President Trump's daughter Ivanka to get White House office
President Donald Trump's daughter Ivanka Trump is to have an office in the White House, her lawyer says.
The 35-year-old will have security clearance and access to classified information, but no official title or salary when she works in the West Wing.
She will serve as her father's "eyes and ears" while providing broad-ranging advice, her attorney told Politico.
Ms Trump, who owns a fashion brand, will join husband Jared Kushner, who is a senior adviser to the president.
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The US first daughter said in a statement: "While there is no modern precedent for an adult child of the president, I will voluntarily follow all of the ethics rules placed on government employees.
"I will continue to offer my father my candid advice and counsel, as I have for my entire life."
After Mr Kushner's White House appointment was announced, Ms Trump said she would focus on settling her family in Washington rather than work for the administration.
Her step-mother, First Lady Melania Trump, has so far chosen to stay in New York with Mr Trump's youngest son.
Ms Trump's lawyer, Jamie Gorelick, told AP news agency: "Our view is that the conservative approach is for Ivanka to voluntarily comply with the rules that would apply if she were a government employee, even though she is not."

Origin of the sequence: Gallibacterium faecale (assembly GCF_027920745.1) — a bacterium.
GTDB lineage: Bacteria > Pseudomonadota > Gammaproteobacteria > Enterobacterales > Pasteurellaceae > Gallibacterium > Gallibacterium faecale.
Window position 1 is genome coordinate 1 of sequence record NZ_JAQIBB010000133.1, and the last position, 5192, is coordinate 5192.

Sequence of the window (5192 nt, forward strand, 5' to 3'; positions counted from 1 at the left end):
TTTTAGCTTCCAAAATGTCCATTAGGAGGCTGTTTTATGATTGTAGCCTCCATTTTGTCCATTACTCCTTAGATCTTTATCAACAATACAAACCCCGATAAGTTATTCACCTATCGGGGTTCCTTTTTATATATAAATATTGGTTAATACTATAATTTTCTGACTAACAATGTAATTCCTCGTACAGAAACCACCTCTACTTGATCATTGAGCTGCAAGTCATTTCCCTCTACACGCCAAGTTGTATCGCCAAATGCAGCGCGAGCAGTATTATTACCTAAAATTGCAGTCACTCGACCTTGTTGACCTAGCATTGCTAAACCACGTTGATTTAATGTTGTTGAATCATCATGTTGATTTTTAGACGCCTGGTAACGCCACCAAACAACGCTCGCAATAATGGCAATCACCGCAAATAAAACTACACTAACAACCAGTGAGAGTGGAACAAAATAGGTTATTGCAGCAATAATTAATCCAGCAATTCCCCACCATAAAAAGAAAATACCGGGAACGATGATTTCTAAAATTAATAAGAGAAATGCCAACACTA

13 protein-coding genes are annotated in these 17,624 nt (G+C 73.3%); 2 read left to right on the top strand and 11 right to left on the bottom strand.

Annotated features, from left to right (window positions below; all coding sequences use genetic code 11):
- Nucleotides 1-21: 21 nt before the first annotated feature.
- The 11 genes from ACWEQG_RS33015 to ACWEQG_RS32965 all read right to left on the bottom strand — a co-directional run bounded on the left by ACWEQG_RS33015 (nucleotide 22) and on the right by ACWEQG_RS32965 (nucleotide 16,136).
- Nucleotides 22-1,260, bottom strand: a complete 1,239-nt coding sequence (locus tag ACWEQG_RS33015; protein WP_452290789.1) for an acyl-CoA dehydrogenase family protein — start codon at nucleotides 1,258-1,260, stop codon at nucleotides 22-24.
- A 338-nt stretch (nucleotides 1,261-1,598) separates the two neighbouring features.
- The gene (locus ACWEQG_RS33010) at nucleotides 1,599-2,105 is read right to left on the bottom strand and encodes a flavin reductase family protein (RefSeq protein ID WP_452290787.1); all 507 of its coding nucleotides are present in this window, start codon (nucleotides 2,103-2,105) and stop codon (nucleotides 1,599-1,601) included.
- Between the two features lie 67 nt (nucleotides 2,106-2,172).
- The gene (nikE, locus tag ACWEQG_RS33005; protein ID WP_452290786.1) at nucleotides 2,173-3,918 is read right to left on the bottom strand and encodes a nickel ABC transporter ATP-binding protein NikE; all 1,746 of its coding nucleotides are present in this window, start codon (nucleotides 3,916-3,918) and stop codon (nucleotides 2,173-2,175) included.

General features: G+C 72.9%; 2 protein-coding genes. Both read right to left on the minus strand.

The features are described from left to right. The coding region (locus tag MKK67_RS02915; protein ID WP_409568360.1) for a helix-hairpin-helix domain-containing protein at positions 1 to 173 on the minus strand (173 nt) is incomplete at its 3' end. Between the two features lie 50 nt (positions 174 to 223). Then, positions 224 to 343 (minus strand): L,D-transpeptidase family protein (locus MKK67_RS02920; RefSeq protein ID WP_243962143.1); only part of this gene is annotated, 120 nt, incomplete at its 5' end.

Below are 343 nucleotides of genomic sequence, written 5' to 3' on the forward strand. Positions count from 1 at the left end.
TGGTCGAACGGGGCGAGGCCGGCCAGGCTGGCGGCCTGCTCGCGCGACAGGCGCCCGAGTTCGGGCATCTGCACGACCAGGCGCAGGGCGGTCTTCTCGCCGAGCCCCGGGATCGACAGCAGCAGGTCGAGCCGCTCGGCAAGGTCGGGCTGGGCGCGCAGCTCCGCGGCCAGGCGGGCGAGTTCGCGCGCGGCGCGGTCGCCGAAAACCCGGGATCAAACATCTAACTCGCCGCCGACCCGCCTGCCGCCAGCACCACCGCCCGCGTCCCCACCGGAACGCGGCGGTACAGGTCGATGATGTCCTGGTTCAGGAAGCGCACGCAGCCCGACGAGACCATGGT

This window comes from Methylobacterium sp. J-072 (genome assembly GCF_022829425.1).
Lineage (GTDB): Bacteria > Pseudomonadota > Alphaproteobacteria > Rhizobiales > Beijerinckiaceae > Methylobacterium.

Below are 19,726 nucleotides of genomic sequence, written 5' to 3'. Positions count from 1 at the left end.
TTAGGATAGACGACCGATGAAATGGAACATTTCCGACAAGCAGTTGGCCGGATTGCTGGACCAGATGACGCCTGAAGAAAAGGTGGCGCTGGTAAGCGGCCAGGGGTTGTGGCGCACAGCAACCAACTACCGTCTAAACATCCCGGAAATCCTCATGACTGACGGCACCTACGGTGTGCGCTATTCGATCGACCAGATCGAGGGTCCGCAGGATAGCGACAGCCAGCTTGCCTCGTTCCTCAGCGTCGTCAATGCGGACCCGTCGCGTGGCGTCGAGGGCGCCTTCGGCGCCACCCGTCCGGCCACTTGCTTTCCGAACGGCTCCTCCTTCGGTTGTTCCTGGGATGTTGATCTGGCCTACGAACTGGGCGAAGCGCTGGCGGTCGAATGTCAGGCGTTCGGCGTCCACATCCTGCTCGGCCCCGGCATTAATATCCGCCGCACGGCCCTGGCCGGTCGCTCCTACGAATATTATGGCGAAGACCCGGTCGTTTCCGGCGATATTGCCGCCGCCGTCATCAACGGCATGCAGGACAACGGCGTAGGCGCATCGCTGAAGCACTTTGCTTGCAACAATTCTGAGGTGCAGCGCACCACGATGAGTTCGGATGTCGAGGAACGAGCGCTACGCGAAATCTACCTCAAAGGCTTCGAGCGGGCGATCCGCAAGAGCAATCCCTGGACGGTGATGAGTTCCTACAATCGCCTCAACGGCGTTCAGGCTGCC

But some have criticised the decision to give her a White House position, even though she will have no actual job title.
Andrew Herman, an attorney who has advised lawmakers on ethics issues, said: "I think the right way to do that is to make her a special government employee.
"But that implicates all kind of formal and disclosure issues."
The political influence of the US first daughter and her husband has raised questions about possible conflicts of interests.
Federal anti-nepotism laws bar relatives of the president from being appointed to government positions.
But an exception was made for Mr Kushner after the Justice Department's Office of Legal Counsel cited the president's "special hiring authority".
Since the election Ms Trump has placed her fashion company's interests in a trust, handing off day-to-day operations to her top executive.
Her brother-in-law and sister-in-law, Josh Kushner and Nicole Meyer, have been named trustees, reports the New York Times.
However, several retailers have dropped her products, saying that sales of her brand were falling.
Ms Trump is also being sued by a fashion company in San Francisco that says she is cashing in on her position as first daughter.
Modern Appealing Clothing said in court documents filed last week that Ms Trump's firm has an "unfair advantage" in the marketplace.
She has already forbidden her eponymous brand from advertising using images of her taken since the inauguration.
Since Mr Trump's inauguration in January, Ms Trump has been seen attending meetings with world leaders, including German Chancellor Angela Merkel, last week, and Canadian Prime Minister Justin Trudeau.
Ms Trump is due to release a book - Women Who Work - in May, with the proceeds going to charity, Ms Gorelick said.